Don’t Let Third Parties Beat You To The Play

If you’re not owning the fan data of your sports team, you can be sure that someone else is profiting from your oversight. Social media sites and ticket sales platforms use every piece of your sports team data to drive profit- and so should you! Studying the digital footprint of your fans provides a world of insight into their behavior.

Social media can only take you so far, though. The data shared by platforms is generally limited to bare demographics. Teams get around this to an extent by purchasing reports from third party research companies, but that’s an imperfect solution.

For the most precise information on each and every fan, you need the reliability and insight offered by a custom sports team app.

What kinds of data do third parties collect on sports fans? 

Ticket sales: While the exact type of data collected varies by the site, ticket sales platforms like Ticketmaster generally track:

  • Shows looked at and bought: What else might the fan want to attend?
  • Address: Which events are in the fan’s home area?
  • Number of tickets bought: Who normally attends events with the fan?
  • Purchase path: Where does the fan fall out of the buying cycle?

Sales platforms can also access any data shared by linked social media sites. The amount of data they collect is growing all the time, possibly past what fans are willing to tolerate.

For example, Ticketmaster has a new Verified Fan program that requires an extra level of personally identifiable information. The intent is that the system can evaluate whether the fan fits a scalper profile, but as a side effect it provides those sales platforms with a curated list of sales leads.

Social Media: 87% of young fans interact with sports teams on social media, and half do so through apps. All of that data flows to the platforms.

What data are they looking for? Facebook collects 63 types of data, both demographic (like age and location) and psychographic (like hobbies and political leanings). Users who don’t trim their security settings are also sharing some of their browser history.

Twitter is the second biggest platform for individual athletes, though teams as a whole are less followed. It can track mentions and hashtags to determine which players are most popular and why.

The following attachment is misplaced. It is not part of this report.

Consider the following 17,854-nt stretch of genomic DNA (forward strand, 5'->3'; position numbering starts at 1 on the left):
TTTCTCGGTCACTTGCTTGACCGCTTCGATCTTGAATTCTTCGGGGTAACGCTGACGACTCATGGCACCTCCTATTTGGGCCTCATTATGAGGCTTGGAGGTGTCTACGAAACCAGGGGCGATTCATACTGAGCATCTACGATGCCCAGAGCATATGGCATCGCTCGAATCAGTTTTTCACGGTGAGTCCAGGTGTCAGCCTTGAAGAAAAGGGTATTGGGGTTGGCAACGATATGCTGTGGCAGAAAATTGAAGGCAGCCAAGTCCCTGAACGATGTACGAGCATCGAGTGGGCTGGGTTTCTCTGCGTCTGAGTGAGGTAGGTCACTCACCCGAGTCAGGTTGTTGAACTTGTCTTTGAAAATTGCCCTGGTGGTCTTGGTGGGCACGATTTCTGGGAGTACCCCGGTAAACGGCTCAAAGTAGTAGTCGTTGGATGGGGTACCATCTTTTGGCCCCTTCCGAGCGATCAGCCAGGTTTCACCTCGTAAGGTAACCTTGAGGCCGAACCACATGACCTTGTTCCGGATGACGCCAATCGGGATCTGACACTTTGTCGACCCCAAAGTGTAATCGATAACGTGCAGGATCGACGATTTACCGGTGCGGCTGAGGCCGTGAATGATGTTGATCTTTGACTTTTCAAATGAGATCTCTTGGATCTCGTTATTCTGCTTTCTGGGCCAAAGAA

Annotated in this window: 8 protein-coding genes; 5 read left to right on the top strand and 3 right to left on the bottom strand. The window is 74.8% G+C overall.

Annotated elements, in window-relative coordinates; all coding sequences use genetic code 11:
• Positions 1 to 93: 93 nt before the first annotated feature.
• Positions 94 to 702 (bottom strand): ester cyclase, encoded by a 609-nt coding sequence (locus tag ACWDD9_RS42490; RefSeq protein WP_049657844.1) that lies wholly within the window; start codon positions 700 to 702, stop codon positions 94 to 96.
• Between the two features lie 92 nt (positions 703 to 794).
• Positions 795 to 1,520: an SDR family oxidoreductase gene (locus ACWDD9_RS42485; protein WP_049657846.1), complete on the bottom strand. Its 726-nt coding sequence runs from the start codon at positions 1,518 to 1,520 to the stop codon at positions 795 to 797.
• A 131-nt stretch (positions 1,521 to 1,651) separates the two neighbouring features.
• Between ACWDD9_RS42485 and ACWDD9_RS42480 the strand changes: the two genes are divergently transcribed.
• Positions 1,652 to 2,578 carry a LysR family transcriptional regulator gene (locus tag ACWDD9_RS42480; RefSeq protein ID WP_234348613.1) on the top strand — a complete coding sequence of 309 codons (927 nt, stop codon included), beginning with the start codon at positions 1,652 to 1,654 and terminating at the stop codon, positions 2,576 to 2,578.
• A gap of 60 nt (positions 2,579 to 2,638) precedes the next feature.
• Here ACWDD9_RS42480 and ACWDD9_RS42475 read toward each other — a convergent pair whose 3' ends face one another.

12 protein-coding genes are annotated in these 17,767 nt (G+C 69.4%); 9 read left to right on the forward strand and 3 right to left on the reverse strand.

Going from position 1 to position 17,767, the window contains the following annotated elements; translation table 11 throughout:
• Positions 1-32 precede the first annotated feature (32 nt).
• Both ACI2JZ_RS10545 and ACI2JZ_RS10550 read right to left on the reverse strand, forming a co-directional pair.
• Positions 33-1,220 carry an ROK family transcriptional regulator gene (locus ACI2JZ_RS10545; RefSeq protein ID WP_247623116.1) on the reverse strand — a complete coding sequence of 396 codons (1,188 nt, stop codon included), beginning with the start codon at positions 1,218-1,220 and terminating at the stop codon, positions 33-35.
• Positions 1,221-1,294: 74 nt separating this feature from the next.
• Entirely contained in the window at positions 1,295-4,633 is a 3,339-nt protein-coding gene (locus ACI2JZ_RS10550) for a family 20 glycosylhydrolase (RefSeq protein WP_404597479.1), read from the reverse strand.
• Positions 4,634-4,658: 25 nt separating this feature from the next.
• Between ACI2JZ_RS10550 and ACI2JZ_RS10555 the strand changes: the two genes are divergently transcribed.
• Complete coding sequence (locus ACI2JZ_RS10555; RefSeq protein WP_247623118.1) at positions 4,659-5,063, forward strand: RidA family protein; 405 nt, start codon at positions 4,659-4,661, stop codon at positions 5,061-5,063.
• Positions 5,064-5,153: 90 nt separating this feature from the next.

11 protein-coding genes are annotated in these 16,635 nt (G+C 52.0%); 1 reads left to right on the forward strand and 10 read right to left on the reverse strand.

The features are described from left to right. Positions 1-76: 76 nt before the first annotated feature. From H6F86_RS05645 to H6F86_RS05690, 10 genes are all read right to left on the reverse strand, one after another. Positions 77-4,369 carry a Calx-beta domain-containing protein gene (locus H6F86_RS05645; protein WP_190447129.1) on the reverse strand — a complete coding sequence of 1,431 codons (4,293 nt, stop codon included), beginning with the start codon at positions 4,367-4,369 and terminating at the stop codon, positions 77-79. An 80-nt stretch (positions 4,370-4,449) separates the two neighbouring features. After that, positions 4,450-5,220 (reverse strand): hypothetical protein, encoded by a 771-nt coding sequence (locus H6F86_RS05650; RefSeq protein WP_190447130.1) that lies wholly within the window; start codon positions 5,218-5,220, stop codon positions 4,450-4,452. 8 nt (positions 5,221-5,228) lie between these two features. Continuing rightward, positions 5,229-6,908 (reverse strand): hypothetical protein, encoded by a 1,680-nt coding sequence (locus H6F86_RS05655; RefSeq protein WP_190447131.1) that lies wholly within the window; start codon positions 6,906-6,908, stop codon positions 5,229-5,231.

Right now social media platforms are gathering all this data on fans for themselves. They aren’t sharing that data with teams – in fact, some of it finds its way into those third party reports teams wind up buying!

What are the benefits of owning your team’s data? 

Owning the data of your sports team puts you in the best position to make maximum use of your available resources. Armed with the right information, you can target superfans for special “thank you” offers and even reinvigorate casual fans to increase their potential value.

Security is a major concern for fans. With a custom app you can ensure the security of their data instead of relying on others. This is why fans are often more willing to share their own information through a team app, meaning the data is more dependable.

On the financial side of the house, data helps assess ROI on advertising campaigns. Sponsors will appreciate the detailed feedback, and you could uncover unexpected opportunities for new partners among your fans’ shared interests.

What is the best way to take ownership of your fan data? 

There are a couple of options for getting access to the data generated by fan engagement.

  • Bargain for data collected by third parties. Teams can make sharing deals with ticket sales platforms or social media sites. The problem is that data provides a competitive advantage. Third parties won’t give up all their data (especially if it has negative implications for their involvement). Also, there’s no practical way to back up data hosted by third party.
  • Collect your own data with campaigns on a platform you control. This often takes the form of a marketing campaign or a custom mobile app.
    • Email/text marketing campaign: 4% of targeted emails are opened, which is much higher than mass general emails. However, because younger fans don’t use email as much this method may be fading out of usefulness.
    • Custom mobile app: Besides generating data, apps also increase fan engagement. 70% of fans who follow a team are willing to engage by sharing content, buying merchandise, or downloading apps.

  Are you ready to take control of your sports team’s data? FanHero can help! Reach out to start your today!


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